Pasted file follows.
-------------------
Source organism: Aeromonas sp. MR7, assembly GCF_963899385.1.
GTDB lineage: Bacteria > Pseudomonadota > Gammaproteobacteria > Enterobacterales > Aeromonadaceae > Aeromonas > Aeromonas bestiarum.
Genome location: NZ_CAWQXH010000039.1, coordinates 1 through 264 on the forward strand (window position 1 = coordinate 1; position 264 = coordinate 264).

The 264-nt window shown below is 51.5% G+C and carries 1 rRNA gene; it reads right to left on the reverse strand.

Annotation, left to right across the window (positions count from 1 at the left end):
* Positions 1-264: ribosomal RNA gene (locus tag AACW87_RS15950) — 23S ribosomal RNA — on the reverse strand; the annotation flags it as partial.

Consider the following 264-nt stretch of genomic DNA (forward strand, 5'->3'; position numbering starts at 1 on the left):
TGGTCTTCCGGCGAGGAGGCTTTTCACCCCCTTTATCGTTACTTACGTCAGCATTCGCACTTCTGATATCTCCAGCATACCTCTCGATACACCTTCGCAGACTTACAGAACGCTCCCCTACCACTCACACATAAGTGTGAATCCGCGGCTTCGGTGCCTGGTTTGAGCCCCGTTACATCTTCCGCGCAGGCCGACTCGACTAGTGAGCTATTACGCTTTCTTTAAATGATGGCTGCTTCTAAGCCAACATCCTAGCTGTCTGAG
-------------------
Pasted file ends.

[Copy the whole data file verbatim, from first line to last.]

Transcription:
Source organism: Aeromonas sp. MR7, assembly GCF_963899385.1.
GTDB lineage: Bacteria > Pseudomonadota > Gammaproteobacteria > Enterobacterales > Aeromonadaceae > Aeromonas > Aeromonas bestiarum.
Genome location: NZ_CAWQXH010000039.1, coordinates 1 through 264 on the forward strand (window position 1 = coordinate 1; position 264 = coordinate 264).

The 264-nt window shown below is 51.5% G+C and carries 1 rRNA gene; it reads right to left on the reverse strand.

Annotation, left to right across the window (positions count from 1 at the left end):
* Positions 1-264: ribosomal RNA gene (locus tag AACW87_RS15950) — 23S ribosomal RNA — on the reverse strand; the annotation flags it as partial.

Consider the following 264-nt stretch of genomic DNA (forward strand, 5'->3'; position numbering starts at 1 on the left):
TGGTCTTCCGGCGAGGAGGCTTTTCACCCCCTTTATCGTTACTTACGTCAGCATTCGCACTTCTGATATCTCCAGCATACCTCTCGATACACCTTCGCAGACTTACAGAACGCTCCCCTACCACTCACACATAAGTGTGAATCCGCGGCTTCGGTGCCTGGTTTGAGCCCCGTTACATCTTCCGCGCAGGCCGACTCGACTAGTGAGCTATTACGCTTTCTTTAAATGATGGCTGCTTCTAAGCCAACATCCTAGCTGTCTGAG